Nancy K. Innis, our Society’s Newsletter Editor since January, 2001, died suddenly of a brain hemorrhage on August 17 while travelling in Tibet. Nancy and a colleague were visiting a Buddhist Temple in Lhasa in a remote area of Tibet when she collapsed. Apparently, Nancy showed no sign that she was in distress and was chatting and joking minutes before the fatal event. Although there was medical expertise in the tour group of which she was a part, she could not be revived.
Nancy did her undergraduate studies at the University of Toronto and received a PhD in psychology from Duke University. She was on the faculty of the University of Western Ontario, in the department of psychology, for 30 years Nancy’s initial research interests in animal learning theory eventually gave way to the study of the history of psychology. At the time of her death, at age 63, she had almost completed her biography of the important psychologist, Edward C. Tolman. Her essay on Tolman and his leadership role in resisting Berkeley’s attempt at imposing a loyalty oath on its faculty is posted on the academic freedom section of the SAFS website.
A memorial service was held at the University of Western Ontario on September 13. Speakers who knew Nancy at different times of her life -- family, fellow students, professors, colleagues, and friends - painted a portrait of a dedicated scholar and teacher, a kind and caring friend, and a woman of strong opinions and loyalties. She will be missed. In particular, SAFS will miss her conscientious and steady editing of the Newsletter. She is survived by her sister, Susan.
A fund to support a prize awarded yearly to the student who writes the best essay in Nancy’s “history of psychology “ course will be established. Donations can be sent to: Room 270, Stevenson-Lawson Building, UWO, London, ON, N6A 5B8. On your behalf, the Society has made a donation to this fund.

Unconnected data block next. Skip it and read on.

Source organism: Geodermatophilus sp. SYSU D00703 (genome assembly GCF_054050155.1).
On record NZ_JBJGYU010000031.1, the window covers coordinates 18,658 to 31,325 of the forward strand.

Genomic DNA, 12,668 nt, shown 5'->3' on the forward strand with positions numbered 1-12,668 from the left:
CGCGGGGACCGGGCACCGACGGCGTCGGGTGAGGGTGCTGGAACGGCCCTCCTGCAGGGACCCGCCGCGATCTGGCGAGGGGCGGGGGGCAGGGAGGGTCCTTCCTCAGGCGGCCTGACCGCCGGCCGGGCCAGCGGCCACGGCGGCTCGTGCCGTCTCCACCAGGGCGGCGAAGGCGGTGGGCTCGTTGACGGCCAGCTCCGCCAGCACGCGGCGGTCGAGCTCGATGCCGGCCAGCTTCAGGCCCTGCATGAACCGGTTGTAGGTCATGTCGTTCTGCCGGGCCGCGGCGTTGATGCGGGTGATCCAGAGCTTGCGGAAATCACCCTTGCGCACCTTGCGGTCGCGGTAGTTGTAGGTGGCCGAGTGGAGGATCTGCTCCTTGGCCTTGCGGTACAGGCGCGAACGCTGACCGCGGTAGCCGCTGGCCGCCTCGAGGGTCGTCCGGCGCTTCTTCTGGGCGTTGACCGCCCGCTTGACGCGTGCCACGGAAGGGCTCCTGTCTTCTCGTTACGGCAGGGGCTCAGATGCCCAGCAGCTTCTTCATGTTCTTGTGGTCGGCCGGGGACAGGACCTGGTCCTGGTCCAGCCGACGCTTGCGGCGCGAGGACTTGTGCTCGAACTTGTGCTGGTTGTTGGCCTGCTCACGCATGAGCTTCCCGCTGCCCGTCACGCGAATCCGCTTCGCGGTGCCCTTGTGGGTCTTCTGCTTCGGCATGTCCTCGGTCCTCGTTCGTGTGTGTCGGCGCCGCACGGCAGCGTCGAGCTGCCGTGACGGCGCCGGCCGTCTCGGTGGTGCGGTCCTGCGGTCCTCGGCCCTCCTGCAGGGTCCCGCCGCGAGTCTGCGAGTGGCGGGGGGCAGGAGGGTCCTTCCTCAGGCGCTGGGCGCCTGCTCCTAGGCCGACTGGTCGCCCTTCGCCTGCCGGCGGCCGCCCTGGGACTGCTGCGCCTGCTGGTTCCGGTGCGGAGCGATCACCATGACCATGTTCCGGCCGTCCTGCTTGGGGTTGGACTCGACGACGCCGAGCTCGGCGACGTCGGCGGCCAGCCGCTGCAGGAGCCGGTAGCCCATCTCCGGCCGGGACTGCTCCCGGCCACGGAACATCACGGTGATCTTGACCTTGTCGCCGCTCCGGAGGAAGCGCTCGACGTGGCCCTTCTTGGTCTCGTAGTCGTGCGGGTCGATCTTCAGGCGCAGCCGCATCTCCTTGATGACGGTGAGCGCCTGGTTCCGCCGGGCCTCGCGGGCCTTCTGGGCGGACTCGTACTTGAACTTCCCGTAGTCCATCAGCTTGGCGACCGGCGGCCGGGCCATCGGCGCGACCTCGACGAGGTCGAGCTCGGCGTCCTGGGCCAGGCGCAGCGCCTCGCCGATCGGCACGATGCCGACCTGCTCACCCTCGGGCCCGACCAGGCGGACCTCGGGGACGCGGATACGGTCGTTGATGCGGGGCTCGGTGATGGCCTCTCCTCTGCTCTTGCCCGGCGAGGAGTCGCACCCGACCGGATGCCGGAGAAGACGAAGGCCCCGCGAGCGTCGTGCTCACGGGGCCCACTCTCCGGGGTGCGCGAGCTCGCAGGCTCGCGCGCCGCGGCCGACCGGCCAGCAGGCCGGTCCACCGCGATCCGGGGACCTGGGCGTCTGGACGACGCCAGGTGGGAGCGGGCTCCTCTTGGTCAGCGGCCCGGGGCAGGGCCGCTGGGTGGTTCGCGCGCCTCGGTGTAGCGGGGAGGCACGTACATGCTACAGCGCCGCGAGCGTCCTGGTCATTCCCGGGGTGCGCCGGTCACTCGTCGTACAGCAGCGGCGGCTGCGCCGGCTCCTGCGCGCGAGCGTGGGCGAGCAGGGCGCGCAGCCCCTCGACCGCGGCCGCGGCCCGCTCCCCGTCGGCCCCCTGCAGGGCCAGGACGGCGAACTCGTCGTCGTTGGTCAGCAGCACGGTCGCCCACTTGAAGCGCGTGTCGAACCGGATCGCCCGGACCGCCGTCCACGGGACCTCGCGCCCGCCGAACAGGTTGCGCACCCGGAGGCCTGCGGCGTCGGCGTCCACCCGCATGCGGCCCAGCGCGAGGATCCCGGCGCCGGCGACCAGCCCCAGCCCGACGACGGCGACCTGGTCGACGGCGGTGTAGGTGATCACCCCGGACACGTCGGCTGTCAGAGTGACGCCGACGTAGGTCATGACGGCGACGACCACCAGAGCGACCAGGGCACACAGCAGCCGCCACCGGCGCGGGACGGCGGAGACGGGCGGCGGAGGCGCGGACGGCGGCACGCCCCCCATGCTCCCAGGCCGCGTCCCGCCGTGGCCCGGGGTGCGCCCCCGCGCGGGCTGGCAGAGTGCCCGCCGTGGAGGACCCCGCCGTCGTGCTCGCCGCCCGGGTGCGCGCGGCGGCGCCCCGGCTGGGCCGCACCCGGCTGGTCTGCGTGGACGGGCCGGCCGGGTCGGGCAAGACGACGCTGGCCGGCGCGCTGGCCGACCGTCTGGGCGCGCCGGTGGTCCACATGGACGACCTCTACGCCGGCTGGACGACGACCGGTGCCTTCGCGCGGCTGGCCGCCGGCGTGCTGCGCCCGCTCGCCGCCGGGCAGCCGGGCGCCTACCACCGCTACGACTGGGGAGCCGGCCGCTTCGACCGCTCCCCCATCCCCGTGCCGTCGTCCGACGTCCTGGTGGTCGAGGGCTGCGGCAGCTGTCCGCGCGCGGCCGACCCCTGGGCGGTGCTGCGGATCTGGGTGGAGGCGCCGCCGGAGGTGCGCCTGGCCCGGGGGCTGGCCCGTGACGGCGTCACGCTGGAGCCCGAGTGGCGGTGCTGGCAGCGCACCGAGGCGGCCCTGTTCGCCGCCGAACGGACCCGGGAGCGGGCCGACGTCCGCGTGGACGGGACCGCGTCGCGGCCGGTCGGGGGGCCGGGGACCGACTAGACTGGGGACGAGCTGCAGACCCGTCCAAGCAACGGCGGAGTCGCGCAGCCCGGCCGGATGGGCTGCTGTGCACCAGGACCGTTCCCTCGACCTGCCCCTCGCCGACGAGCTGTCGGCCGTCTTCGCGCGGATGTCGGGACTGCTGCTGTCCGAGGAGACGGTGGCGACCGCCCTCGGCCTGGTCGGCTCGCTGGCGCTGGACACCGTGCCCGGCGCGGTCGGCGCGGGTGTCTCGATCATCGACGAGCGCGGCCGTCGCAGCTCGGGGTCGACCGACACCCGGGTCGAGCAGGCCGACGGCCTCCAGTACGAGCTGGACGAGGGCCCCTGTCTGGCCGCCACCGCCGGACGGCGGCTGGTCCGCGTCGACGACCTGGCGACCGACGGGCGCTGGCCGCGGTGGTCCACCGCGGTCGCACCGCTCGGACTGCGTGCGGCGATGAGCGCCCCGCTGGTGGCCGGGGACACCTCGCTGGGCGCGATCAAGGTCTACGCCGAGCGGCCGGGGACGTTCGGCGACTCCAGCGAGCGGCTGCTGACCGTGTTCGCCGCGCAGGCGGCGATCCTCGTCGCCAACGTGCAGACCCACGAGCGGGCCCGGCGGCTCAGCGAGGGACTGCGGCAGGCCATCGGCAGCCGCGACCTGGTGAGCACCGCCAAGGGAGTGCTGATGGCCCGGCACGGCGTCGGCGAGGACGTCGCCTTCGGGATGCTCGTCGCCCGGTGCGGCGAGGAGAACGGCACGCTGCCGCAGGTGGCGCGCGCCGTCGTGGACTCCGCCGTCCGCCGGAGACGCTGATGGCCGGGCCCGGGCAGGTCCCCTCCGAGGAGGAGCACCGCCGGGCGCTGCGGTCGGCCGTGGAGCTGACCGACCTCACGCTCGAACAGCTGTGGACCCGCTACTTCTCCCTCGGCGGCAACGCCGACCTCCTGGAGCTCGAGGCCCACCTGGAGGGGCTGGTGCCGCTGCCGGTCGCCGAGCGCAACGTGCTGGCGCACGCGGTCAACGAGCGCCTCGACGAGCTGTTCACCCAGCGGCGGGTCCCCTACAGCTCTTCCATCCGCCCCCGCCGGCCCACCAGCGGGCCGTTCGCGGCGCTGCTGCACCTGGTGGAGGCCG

Douglas N. Jackson, a member of SAFS original Board of Directors and for a time its Treasurer, died on August 22, at age 75, after a lengthy illness. He played an important part in helping to launch SAFS.
A psychologist, Doug was on the faculty at the University of Western Ontario for 32 years. He was an expert in human assessment and made seminal contributions to research in this area. He developed several tests to measure personality, psychopathology, intellectual abilities, and vocational interests. For example, one of his tests has been used by NASA in the selection of astronauts. He founded companies to distribute these tests to schools and businesses all over the world. He published widely and received several distinguished awards, the most recent one (August 2004) being the Samuel J. Messick Award for Distinguished Scientific Contributions, awarded by the American Psychological Association. He was a Fellow of the Royal Society of Canada.
Doug was an avid traveller and scuba diver. He read voraciously and enjoyed chess. He was philosophic about his impending death, and considered himself a very fortunate man who had led a full life. He leaves his wife, Lorraine, their three children, three children from a previous marriage and five grandchildren. He will be missed.
A scholarship fund in his name has been established at the University of Western Ontario. Donations can be sent to: Room 270, Stevenson-Lawson Building, UWO, London, ON, N6A 5B8. On your behalf, the Society has made a donation to this fund.